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Florida 38, Georgia 20: Jacksonville Happens.

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Kim Klement-USA TODAY Sports

What is there to say? A Florida team that spent two weeks hearing how terrible it was and how their coach was going to be fired before they got back to campus wanted it more than the team that spent the past two weeks daydreaming about their playoff chances. They wanted it more than we did. Any player or coach in the Bulldog locker room who tells you differently, who doesn't own that, is a damned liar.

It's not like we didn't see this happening. I just don't know that anyone saw it happening this forcefully. A Gator offense which said all along that they were going to come out and enforce their will on the Bulldog defense did exactly that, churning out an obscene 418 yards on the ground, the vast majority of it on straight-forward, straight-ahead plays on which the Gator offensive line blocked Bulldog defenders who weren't in position and didn't have the testicular mass to tackle Matt Jones.

Schematically by the way, this is what a lighter, faster defense looks like when it comes up against an offense that just lines up and hits them in the mouth. Florida didn't throw the ball but 6 times, and why would they? The Bulldogs got a taste of their own medicine, getting treated the same way that they treated Clemson behind Todd Gurley. By the end of this one the Georgia defense just didn't want any more. They're going to have to look themselves in the mirror this week and think about that some.

The Gators had two 100 yard rushers for the first time in God knows how long, much as Georgia had a pair of them in 1985 when freshmen Tim Worley and Keith Henderson led Georgia to a 24-3 triumph over a #1 ranked Gator squad. Sometimes bad things happen to good football teams, and they happen a lot in Jacksonville.

Would Todd Gurley have made a difference? Probably. It's not hard to imagine that during the second quarter when the Georgia offense couldn't get out of its own way (or the way of a swarming Gator defense) that Mike Bobo would have liked to hand it to the big man from Tarboro and see if he could break one off using sheer force of will. And he might have. He's done it before and God willing will do it again.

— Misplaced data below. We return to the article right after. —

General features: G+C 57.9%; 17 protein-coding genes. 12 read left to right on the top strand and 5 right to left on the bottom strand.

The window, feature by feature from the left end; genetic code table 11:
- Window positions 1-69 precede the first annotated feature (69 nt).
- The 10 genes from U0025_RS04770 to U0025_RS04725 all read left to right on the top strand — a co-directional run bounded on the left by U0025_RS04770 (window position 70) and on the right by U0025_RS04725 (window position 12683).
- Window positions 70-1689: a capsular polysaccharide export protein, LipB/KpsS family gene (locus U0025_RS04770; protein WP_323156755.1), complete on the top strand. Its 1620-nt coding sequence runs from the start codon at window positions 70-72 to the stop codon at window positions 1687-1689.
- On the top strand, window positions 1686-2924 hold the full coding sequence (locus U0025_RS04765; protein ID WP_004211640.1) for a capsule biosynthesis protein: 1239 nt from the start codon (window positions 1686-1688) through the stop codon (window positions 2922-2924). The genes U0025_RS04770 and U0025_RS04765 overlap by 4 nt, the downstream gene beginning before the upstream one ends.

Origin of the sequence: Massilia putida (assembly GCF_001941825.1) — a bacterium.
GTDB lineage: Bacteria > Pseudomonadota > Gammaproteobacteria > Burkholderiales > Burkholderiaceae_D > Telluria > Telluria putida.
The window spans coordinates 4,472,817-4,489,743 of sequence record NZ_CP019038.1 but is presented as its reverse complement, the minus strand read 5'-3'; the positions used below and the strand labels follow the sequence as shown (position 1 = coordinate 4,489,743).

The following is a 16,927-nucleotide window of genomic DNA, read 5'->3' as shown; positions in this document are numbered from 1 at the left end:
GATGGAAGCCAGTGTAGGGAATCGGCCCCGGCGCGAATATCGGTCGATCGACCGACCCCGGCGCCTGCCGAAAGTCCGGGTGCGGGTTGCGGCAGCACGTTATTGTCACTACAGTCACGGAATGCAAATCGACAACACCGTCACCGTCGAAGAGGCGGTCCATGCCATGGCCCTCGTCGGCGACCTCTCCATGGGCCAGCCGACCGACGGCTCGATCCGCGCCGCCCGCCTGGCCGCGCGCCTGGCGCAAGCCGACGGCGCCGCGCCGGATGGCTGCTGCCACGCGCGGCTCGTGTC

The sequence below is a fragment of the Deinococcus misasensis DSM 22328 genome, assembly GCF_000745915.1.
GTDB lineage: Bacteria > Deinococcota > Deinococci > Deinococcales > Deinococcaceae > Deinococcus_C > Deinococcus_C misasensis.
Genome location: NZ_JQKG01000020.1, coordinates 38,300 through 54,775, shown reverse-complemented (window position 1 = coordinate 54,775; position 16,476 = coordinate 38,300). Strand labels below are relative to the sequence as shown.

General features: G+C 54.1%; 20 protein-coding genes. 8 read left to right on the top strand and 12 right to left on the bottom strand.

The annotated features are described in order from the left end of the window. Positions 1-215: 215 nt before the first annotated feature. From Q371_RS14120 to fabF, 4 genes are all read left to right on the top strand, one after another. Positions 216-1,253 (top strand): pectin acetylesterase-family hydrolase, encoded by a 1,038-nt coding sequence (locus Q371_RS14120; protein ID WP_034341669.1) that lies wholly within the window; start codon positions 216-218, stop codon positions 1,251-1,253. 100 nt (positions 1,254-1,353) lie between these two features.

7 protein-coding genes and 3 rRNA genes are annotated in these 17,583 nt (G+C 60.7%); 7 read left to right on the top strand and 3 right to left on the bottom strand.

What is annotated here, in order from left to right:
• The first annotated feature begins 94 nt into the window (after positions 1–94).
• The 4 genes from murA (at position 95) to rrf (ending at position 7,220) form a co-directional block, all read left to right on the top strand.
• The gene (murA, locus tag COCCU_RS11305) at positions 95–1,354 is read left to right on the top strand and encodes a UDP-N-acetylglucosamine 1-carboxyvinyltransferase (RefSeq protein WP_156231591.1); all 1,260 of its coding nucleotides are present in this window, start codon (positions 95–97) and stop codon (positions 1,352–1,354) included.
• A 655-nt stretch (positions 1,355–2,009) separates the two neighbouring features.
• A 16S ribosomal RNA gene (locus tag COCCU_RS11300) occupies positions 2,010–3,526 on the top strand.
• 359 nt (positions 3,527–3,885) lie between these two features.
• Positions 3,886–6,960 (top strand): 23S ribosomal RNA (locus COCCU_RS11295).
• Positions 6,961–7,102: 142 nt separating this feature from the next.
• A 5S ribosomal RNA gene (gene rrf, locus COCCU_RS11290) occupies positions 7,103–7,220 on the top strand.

But it's far from a foregone conclusion to say that Georgia wins this game with Todd Gurley in the backfield. Unless Todd Gurley was going to play on the defensive line, which got manhandled left, right, and up the middle. Unless Todd Gurley was going to remind everyone that there was no way Florida kicks that first half field goal into a swirling wind down by 7 and desperate to get something going.

I had been worried that Georgia would commit sloppy turnovers and penalties, roughing the passer and late hit penalties, the kind that you get in a street fight of a game where everyone is digging deep and grasping for their last reserves of strength. In the end, we didn't even have enough fight to commit more than a few distracted mental errors (the once ubiquitous John Theus false start, a couple of offsides penalties, the infractions of those who, in internet parlance, just can't even).

Those who've been dying to see Hutson Mason do his Cory Phillips impression got it, as he was a stat-pretty 26 of 41 for 319 yards. A lot of people have wondered if Hutson Mason could throw for 200 yards in a game. Let me make something clear: if Hutson Mason throws for more than 200 yards this season it's probably a bad thing. You don't want that. I've seen Eric Zeier and the aforementioned Phillips play that tune in enough 41-28 losses to know it by heart.

You have to give copious credit to Will Muschamp and his Florida team, which had every reason to suffer from an utter crisis of confidence. Everyone in America spent two weeks making fun of them. And they responded. It was like watching a greasy ball-capped trucker in a tank top sit down to play Mozart on the piano then get up and chunk the baby grand out the window. No one was more surprised apparently than the Bulldogs.

The 'Dawgs now head to Lexington to face a resurgent Kentucky squad in one of those early kickoffs where thankfully a national television audience won't get to enjoy it. The SEC East is theoretically still Georgia's to lose, but if they lose to Auburn in Gurley's return then there's a decent chance we see these Florida Gators in Atlanta representing the East. A mediocre South Carolina squad and a terrible Vanderbilt are all that separate the Gators from winning out in the SEC. That would be one of the more miserable endings to a season that I didn't have high hopes for at the outset, but which I foolishly let myself believe might be different.

Then, as it did for so many years, Jacksonville happened.